New guideline offers recommendations for older patients with diabetes or prediabetes

The Endocrine Society's new clinical practice guideline recommends lifestyle therapy, then metformin, then second-line drugs (but not sulfonylureas and glinides) or insulin for diabetes patients ages 65 years and older, among other advice.

The Endocrine Society recently issued a clinical practice guideline on diabetes treatment in patients age 65 years and older.

The guideline takes into consideration the overall health and quality of life of older adults, the society noted. It was published online March 23 by the Journal of Clinical Endocrinology and Metabolism.

The guideline recommends:

  • A lifestyle program, not metformin, for patients with prediabetes.
  • Diabetes regimens designed specifically to minimize hypoglycemia, with lifestyle modification (but not restrictive diets) as the first-line treatment, then metformin, then the addition of other oral or injectable agents and/or insulin. (The guideline also recommends avoiding sulfonylureas and glinides, using insulin sparingly, and keeping regimens as simple as possible.)
  • Periodic cognitive screening of older patients with diabetes.
  • A target blood pressure of 140/90 mm Hg for patients ages 65 to 85 years, with an angiotensin-converting enzyme inhibitor or an angiotensin receptor blocker as first-line therapy.
  • An annual lipid profile. (The guideline refrained from endorsing specific LDL cholesterol targets but did recommend fish oil and/or fenofibrate to reduce the risk of pancreatitis in patients with fasting triglyceride levels >500 mg/dL.)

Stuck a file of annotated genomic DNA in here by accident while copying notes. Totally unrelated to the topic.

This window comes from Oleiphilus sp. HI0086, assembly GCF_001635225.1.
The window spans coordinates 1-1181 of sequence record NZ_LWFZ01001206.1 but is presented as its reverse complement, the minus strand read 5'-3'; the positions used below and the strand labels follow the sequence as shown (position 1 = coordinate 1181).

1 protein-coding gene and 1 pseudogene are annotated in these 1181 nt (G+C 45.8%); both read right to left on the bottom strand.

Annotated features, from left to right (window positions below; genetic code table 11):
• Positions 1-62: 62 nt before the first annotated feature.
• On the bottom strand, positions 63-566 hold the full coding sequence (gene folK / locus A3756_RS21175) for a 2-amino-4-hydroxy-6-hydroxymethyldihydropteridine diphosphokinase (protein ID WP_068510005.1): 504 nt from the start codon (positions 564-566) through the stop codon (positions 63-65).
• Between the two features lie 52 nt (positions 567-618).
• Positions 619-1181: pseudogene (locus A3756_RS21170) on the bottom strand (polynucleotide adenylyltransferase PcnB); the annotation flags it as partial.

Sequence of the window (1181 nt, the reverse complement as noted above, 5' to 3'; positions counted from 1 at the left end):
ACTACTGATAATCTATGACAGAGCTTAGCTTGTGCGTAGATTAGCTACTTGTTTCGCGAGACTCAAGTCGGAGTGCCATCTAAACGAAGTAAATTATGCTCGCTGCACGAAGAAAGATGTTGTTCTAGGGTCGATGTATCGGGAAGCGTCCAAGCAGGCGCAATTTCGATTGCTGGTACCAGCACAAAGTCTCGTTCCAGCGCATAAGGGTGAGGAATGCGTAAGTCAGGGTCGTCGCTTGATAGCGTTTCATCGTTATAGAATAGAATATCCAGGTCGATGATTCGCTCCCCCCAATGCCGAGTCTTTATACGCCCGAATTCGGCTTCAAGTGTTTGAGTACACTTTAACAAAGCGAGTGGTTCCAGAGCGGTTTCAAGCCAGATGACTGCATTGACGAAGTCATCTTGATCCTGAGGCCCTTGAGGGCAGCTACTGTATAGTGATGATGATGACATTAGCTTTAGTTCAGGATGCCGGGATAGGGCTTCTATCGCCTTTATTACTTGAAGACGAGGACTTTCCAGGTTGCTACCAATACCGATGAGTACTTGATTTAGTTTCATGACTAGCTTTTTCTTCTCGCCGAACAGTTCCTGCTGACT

• Caution about the use of glinides, rosiglitazone, pioglitazone, and dipeptidyl peptidase-4 inhibitors in patients with heart failure.
  • Low-dose aspirin for secondary prevention of cardiovascular disease after careful assessment of bleeding risk and collaborative decision-making.

The guideline also offered guidance on treatment of older patients in hospitals or long-term care facilities, recommending blood glucose targets of 100 to 140 mg/dL (5.55 to 7.77 mmol/L) fasting and 140 to 180 mg/dL (7.77 to 10 mmol/L) postprandial while avoiding hypoglycemia. Routine measurement of HbA1c during admission to the hospital was also recommended. The guideline offered additional recommendations related to eye complications, neuropathy, falls, lower-extremity problems, chronic kidney disease, and the role of the endocrinologist and diabetes care specialist.

The American Diabetes Association also recently updated its Standards of Medical Care in Diabetes, a “living” document in which updates are incorporated on an ongoing basis due to new medication approvals or publications.

The changes made on March 27 include:

  • a new recommendation that icosapent ethyl be considered for patients who have diabetes and cardiovascular disease or other cardiac risk factors and controlled LDL cholesterol levels but elevated triglyceride levels while taking a statin.
  • a reduction in the minimum estimated glomerular filtration rate at which dapagliflozin may be prescribed from 60 mL/min/1.73 m2 or higher to 45 mL/min/1.73 m2 or higher.
  • other revisions based on a trial that found dapagliflozin to be associated with reductions in heart failure hospitalizations and progression of chronic kidney disease.

A summary of the changes and the complete standards were published by Diabetes Care.